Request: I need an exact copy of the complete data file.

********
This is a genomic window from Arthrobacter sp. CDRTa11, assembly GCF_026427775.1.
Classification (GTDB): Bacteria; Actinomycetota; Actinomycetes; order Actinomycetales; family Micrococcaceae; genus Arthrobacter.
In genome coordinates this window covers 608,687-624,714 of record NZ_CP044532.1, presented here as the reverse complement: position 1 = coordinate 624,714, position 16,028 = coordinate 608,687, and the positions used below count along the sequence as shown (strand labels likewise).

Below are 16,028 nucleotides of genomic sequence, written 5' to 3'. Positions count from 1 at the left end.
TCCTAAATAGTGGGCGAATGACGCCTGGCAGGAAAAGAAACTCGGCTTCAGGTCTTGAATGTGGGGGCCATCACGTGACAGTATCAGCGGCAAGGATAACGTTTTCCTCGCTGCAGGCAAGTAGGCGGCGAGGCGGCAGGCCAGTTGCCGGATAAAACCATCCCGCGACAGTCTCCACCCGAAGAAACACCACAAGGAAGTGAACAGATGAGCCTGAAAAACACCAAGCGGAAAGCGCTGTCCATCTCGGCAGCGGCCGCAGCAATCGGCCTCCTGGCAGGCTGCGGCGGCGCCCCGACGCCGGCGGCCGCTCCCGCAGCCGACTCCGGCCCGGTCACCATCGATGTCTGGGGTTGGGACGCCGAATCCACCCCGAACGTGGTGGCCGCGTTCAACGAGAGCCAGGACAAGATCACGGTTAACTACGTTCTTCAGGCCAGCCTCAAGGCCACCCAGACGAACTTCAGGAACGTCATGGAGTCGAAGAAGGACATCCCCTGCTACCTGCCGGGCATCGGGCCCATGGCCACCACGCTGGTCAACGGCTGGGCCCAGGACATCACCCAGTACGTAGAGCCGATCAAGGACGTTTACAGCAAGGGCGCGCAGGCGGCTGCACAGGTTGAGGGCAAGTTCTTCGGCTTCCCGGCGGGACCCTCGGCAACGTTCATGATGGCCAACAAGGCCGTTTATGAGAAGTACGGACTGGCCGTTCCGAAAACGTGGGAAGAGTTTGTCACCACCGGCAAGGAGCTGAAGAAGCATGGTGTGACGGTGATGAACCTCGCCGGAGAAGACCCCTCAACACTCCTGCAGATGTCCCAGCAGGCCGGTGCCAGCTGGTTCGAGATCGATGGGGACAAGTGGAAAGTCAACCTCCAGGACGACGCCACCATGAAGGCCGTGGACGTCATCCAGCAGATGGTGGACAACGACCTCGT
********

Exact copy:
This is a genomic window from Arthrobacter sp. CDRTa11, assembly GCF_026427775.1.
Classification (GTDB): Bacteria; Actinomycetota; Actinomycetes; order Actinomycetales; family Micrococcaceae; genus Arthrobacter.
In genome coordinates this window covers 608,687-624,714 of record NZ_CP044532.1, presented here as the reverse complement: position 1 = coordinate 624,714, position 16,028 = coordinate 608,687, and the positions used below count along the sequence as shown (strand labels likewise).

Below are 16,028 nucleotides of genomic sequence, written 5' to 3'. Positions count from 1 at the left end.
TCCTAAATAGTGGGCGAATGACGCCTGGCAGGAAAAGAAACTCGGCTTCAGGTCTTGAATGTGGGGGCCATCACGTGACAGTATCAGCGGCAAGGATAACGTTTTCCTCGCTGCAGGCAAGTAGGCGGCGAGGCGGCAGGCCAGTTGCCGGATAAAACCATCCCGCGACAGTCTCCACCCGAAGAAACACCACAAGGAAGTGAACAGATGAGCCTGAAAAACACCAAGCGGAAAGCGCTGTCCATCTCGGCAGCGGCCGCAGCAATCGGCCTCCTGGCAGGCTGCGGCGGCGCCCCGACGCCGGCGGCCGCTCCCGCAGCCGACTCCGGCCCGGTCACCATCGATGTCTGGGGTTGGGACGCCGAATCCACCCCGAACGTGGTGGCCGCGTTCAACGAGAGCCAGGACAAGATCACGGTTAACTACGTTCTTCAGGCCAGCCTCAAGGCCACCCAGACGAACTTCAGGAACGTCATGGAGTCGAAGAAGGACATCCCCTGCTACCTGCCGGGCATCGGGCCCATGGCCACCACGCTGGTCAACGGCTGGGCCCAGGACATCACCCAGTACGTAGAGCCGATCAAGGACGTTTACAGCAAGGGCGCGCAGGCGGCTGCACAGGTTGAGGGCAAGTTCTTCGGCTTCCCGGCGGGACCCTCGGCAACGTTCATGATGGCCAACAAGGCCGTTTATGAGAAGTACGGACTGGCCGTTCCGAAAACGTGGGAAGAGTTTGTCACCACCGGCAAGGAGCTGAAGAAGCATGGTGTGACGGTGATGAACCTCGCCGGAGAAGACCCCTCAACACTCCTGCAGATGTCCCAGCAGGCCGGTGCCAGCTGGTTCGAGATCGATGGGGACAAGTGGAAAGTCAACCTCCAGGACGACGCCACCATGAAGGCCGTGGACGTCATCCAGCAGATGGTGGACAACGACCTCGT